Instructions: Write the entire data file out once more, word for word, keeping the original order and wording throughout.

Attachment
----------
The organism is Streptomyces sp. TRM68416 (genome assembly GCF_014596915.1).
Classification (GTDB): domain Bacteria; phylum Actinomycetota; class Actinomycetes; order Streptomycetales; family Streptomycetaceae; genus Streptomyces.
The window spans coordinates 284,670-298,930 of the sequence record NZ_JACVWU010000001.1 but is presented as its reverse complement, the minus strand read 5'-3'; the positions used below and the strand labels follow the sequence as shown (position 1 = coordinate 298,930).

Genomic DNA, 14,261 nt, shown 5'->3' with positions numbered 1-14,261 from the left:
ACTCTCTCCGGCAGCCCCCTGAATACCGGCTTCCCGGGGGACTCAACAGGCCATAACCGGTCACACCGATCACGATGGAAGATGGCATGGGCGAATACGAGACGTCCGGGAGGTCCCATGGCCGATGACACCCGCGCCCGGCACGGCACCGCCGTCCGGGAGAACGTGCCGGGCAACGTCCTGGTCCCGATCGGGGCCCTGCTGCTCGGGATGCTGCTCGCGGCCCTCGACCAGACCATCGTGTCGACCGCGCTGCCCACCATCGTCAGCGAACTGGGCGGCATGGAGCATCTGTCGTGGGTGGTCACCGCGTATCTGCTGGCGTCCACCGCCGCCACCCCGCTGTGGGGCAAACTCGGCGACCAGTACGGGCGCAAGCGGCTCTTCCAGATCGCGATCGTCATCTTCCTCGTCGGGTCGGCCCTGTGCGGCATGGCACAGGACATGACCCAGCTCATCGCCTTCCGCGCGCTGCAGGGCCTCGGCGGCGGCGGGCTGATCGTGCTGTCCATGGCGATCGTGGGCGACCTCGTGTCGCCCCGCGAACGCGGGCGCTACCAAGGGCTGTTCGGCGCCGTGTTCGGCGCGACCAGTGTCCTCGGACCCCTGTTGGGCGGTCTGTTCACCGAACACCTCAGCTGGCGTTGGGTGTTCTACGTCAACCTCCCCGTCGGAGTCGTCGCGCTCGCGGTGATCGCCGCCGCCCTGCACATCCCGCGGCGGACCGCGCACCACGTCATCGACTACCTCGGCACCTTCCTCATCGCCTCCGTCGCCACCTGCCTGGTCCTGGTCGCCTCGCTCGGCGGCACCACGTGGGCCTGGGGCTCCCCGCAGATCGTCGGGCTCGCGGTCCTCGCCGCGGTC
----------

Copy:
The organism is Streptomyces sp. TRM68416 (genome assembly GCF_014596915.1).
Classification (GTDB): domain Bacteria; phylum Actinomycetota; class Actinomycetes; order Streptomycetales; family Streptomycetaceae; genus Streptomyces.
The window spans coordinates 284,670-298,930 of the sequence record NZ_JACVWU010000001.1 but is presented as its reverse complement, the minus strand read 5'-3'; the positions used below and the strand labels follow the sequence as shown (position 1 = coordinate 298,930).

Genomic DNA, 14,261 nt, shown 5'->3' with positions numbered 1-14,261 from the left:
ACTCTCTCCGGCAGCCCCCTGAATACCGGCTTCCCGGGGGACTCAACAGGCCATAACCGGTCACACCGATCACGATGGAAGATGGCATGGGCGAATACGAGACGTCCGGGAGGTCCCATGGCCGATGACACCCGCGCCCGGCACGGCACCGCCGTCCGGGAGAACGTGCCGGGCAACGTCCTGGTCCCGATCGGGGCCCTGCTGCTCGGGATGCTGCTCGCGGCCCTCGACCAGACCATCGTGTCGACCGCGCTGCCCACCATCGTCAGCGAACTGGGCGGCATGGAGCATCTGTCGTGGGTGGTCACCGCGTATCTGCTGGCGTCCACCGCCGCCACCCCGCTGTGGGGCAAACTCGGCGACCAGTACGGGCGCAAGCGGCTCTTCCAGATCGCGATCGTCATCTTCCTCGTCGGGTCGGCCCTGTGCGGCATGGCACAGGACATGACCCAGCTCATCGCCTTCCGCGCGCTGCAGGGCCTCGGCGGCGGCGGGCTGATCGTGCTGTCCATGGCGATCGTGGGCGACCTCGTGTCGCCCCGCGAACGCGGGCGCTACCAAGGGCTGTTCGGCGCCGTGTTCGGCGCGACCAGTGTCCTCGGACCCCTGTTGGGCGGTCTGTTCACCGAACACCTCAGCTGGCGTTGGGTGTTCTACGTCAACCTCCCCGTCGGAGTCGTCGCGCTCGCGGTGATCGCCGCCGCCCTGCACATCCCGCGGCGGACCGCGCACCACGTCATCGACTACCTCGGCACCTTCCTCATCGCCTCCGTCGCCACCTGCCTGGTCCTGGTCGCCTCGCTCGGCGGCACCACGTGGGCCTGGGGCTCCCCGCAGATCGTCGGGCTCGCGGTCCTCGCCGCGGTC